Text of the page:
Republican vice presidential nominee Mike Pence spoke at a rally Thursday night at the Embassy Suites, campaigning for presidential candidate Donald Trump just days after Vermont Sen. Bernie Sander visited UNM to encourage support for Democratic presidential hopeful Hillary Clinton.
Pence’s speech touched on everything from political ethics and foreign policy to health care and voter fraud.
Pence said the Clinton Foundation, and Clinton herself, has acted unethically, while emphasizing that Trump has laid out a five-point plan for reforming ethics in Washington D.C.
The plan includes a five-year ban on executive branch officials and Congress members becoming lobbyists after they leave office, a goal in line with Trump’s denigration of the current political system that has become a campaign calling card.
The plan also includes forbidding foreign lobbyists from raising money for U.S. campaigns.
“We’re not only going to clean up the White House,” Pence said. “We’re going to drain the swamp.”
Pence was quick to move to security and foreign policy, which led to chants for the building of a wall on the border that Trump has said will be built if he wins the Oval Office.
Pence, however, did not address the wall specifically.
Instead, the governor of Indiana claimed Clinton designed Obama’s foreign policy, which he said has turned out to be weak.
“Despite traveling millions of miles as secretary of state, it is undeniable. The world is more dangerous today than the day that Barack Obama and Hillary Clinton took office,” he said.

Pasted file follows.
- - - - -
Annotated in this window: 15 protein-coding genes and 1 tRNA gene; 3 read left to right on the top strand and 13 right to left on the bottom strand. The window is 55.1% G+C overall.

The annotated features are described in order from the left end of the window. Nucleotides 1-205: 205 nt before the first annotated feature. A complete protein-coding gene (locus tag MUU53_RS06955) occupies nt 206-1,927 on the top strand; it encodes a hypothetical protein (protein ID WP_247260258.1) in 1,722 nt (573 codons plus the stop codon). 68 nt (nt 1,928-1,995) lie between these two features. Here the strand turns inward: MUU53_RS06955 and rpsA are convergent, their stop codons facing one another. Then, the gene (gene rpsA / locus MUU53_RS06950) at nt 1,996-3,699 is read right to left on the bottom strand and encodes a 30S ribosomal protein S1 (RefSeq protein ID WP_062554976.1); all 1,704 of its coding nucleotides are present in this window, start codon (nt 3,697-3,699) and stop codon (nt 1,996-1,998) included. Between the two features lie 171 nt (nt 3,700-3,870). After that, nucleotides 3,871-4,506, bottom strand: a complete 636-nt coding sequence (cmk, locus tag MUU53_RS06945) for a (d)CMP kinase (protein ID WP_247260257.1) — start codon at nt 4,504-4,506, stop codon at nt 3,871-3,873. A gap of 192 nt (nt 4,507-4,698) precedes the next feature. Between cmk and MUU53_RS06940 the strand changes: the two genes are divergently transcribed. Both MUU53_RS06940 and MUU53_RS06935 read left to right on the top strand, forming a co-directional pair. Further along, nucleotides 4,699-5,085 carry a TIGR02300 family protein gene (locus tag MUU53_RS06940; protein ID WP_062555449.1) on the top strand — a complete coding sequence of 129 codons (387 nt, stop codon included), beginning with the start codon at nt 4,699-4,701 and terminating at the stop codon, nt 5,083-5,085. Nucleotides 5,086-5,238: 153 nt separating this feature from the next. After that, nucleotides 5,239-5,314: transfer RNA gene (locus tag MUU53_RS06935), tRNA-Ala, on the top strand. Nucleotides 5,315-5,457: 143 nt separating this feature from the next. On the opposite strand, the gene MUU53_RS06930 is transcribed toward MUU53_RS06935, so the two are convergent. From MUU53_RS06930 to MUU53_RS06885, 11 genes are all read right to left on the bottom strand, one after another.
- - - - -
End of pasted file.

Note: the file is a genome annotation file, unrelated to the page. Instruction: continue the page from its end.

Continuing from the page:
Pence claimed soldiers are currently in Iraq because of the Obama administration’s decision to bring troops back too soon.
“I am certain that there are men and women here that have worn the uniform,” he said, setting of chants of “U.S.A! U.S.A!” around the room.
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Pence said Trump will rebuild a too-small military if elected, also touching on support for police within the U.S.
“Too many on the left — and too many in the media — are more than willing to use a broad brush to denounce and to demean law enforcement,” he said. “Donald Trump and I know law enforcement is not a force for division in America. They are the best of us.”
This prompted more cheers, and even compelled one audience member to shake hands with several of the officers standing at the entrance near him.
Pence also addressed the Affordable Care Act, which had its three-year anniversary on Thursday.
“We’re gonna repeal Obamacare lock stock and barrel,” he said. “We’re gonna replace it not with the socialized medicine that Hillary Clinton longs to see. We’re gonna pass reforms that lower the cost of health insurance without growing the size of government.”
He said Trump’s plan for healthcare involves increasing consumer choices.
Pence mentioned the U.S. Supreme Court and its empty seat, encouraging supporters to remember that the next president might be appointing up to three or four justices during his or her term.